This post looks back at a podcast that I did a few years ago with Joe Swartz, talking about how he helped introduce Kaizen at Franciscan St. Francis Health and how they’ve built that culture.
In this post, I describe an idea (or a suggestion?) that led to a Kaizen improvement through Catalysis (formerly known as the ThedaCare Center for Healthcare Value).
This post will point you to a few things you might be interested in: a free webinar this Thursday, some thoughts on Kaizen and "low-hanging fruit," and a summary of the book Practicing Lean.
Why did "The Rock" and his movie make me think about Lean? Are many individuals (or organization's) willing to put time into continuous improvement every day for 20 years? If so, the results and "after" picture seem astonishing, right?
Mischelle McMillin, from Franciscan St. Francis Health, shares “dos and don’ts” for leaders going out to the “gemba” (the workplace). What is “the riddler” and why should you avoid being one in your efforts to create a culture of continuous improvement?
Registration is now open for our “Kaizen Live!” event, where you can visit Franciscan St. Francis Health in Indianapolis to see what a “culture of continuous improvement” is like in a way that will help you in creating the same for your organization.
I continue sharing documents from the Don Ephlin library archive. What did Ford and the UAW learn when they visited Japan in 1981? Many of the things that made Japanese industry successful are the same things that make organizations successful with Lean today, including in healthcare.
Are there parallels between medicine and organizations when we look at the tension between heroism and the sometimes boring work of preventing problems and improving things? I comment on an article by Dr. Atul Gawande…
You Don’t Build a Culture of Continuous Improvement by Waiting Until Your Culture is Totally Ready for Continuous Improvement
When I talk to organizations about Kaizen, or continuous improvement, there's far too much self-defeating talk, where people say things like: "We're not going to try this Kaizen process because our culture isn't ready yet."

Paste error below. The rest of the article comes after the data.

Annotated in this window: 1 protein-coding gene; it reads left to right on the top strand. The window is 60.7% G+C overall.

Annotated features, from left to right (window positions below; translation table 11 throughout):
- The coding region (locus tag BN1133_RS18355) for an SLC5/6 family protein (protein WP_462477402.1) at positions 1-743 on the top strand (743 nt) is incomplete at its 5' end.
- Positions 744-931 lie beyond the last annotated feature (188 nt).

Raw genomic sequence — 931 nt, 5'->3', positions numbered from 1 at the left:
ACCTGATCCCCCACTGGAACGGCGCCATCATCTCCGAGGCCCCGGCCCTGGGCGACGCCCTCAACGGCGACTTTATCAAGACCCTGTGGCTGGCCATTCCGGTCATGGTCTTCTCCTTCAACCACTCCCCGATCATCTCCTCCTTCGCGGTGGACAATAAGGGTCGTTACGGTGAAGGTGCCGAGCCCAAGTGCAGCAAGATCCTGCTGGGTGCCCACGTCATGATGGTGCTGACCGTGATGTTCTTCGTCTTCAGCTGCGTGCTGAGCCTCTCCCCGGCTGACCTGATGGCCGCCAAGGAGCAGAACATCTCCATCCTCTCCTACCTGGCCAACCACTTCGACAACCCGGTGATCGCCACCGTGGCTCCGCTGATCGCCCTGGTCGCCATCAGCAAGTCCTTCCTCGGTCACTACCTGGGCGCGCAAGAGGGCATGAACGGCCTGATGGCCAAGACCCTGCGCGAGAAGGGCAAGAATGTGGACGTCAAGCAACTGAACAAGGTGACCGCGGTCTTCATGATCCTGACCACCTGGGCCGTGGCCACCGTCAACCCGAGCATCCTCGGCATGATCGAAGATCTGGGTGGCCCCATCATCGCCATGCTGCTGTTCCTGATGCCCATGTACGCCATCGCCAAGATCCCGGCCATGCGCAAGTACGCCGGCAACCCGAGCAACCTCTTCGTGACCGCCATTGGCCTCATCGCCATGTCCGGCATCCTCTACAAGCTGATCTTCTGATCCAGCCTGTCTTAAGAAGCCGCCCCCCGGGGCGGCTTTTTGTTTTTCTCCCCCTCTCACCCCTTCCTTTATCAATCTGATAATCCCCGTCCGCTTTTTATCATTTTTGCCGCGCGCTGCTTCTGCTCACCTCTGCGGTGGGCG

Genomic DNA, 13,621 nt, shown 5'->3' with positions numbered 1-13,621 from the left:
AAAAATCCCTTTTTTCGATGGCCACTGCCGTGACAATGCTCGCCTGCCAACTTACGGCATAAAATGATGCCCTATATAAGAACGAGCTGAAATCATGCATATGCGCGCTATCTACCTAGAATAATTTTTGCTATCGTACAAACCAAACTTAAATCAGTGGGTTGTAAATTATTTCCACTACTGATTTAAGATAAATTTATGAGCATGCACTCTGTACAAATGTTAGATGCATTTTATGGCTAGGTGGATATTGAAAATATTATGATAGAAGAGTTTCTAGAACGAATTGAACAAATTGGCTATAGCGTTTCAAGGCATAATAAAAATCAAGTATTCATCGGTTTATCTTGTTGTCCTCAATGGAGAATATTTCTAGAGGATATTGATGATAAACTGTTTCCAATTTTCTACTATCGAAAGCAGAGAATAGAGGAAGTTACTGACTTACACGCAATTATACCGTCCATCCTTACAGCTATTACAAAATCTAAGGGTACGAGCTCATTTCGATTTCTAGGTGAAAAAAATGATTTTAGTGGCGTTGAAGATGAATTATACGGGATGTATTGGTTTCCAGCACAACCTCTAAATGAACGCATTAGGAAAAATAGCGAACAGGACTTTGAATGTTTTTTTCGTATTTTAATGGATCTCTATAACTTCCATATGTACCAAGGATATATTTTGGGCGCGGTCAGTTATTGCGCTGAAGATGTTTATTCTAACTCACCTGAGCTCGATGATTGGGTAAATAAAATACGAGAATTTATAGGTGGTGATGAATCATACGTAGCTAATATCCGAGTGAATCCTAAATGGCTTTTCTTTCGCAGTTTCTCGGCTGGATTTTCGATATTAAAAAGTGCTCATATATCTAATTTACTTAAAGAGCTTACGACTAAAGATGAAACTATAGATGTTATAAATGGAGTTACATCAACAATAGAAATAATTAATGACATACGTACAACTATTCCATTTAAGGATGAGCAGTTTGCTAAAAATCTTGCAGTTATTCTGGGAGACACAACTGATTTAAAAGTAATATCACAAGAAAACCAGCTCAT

I had a chance to visit one of their community hospitals, Hillcrest Hospital, as well as the main campus. It was a very stimulating visit and it was great to see the progress they were making in building a “culture of improvement.”
I saw this quote the other day and tweeted it. It seemed like food for thought and something to reflect on for a new year. A Google search doesn't lead to a clear creator of this quote... it's a common thought that has been around a long time, I guess.
#TBT: Part 2, A Year of KaiNexus Webinars, July through December, Lean, Change, Continuous Improvement
Again, one of the things I do for KaiNexus is produce and host our monthly free webinar series. You can view all of the recordings from the past few years via our on-demand library.
Back in 2014, I wrote about a CBC radio piece that featured, among other organizations, St. Mary’s General Hospital in Ontario:
You can check out that post with a link to the CBC audio and my summary of it:
This, and other documents that I’ll be blogging about, are part of Don Ephlin’s UAW office papers that are archived at the Walter P. Reuther Library at Wayne State University in Detroit. Thanks to them for their assistance.
I recently wrote about my exploration of the collected papers of the late Don Ephlin, a UAW senior leader and a professor of mine at MIT.
In that first post, I shared a few quotes that were scattered around the original NUMMI Team Member Handbook from 1984, the year that the plant re-opened as the joint venture between GM and Toyota. (Read past posts about NUMMI).
Visiting the Gemba & Seeing a Growing Culture of Continuous Improvement at Mary Greeley Medical Center
Recently, I wrote about an on-site event that I helped the Iowa Lean Consortium and Mary Greeley Medical Center (MGMC) organize… here is my first post about the morning of that event, if you missed it:
To kick off the event, we shared a video that features KaiNexus team members sharing what we believe about people, organizations, and continuous improvement: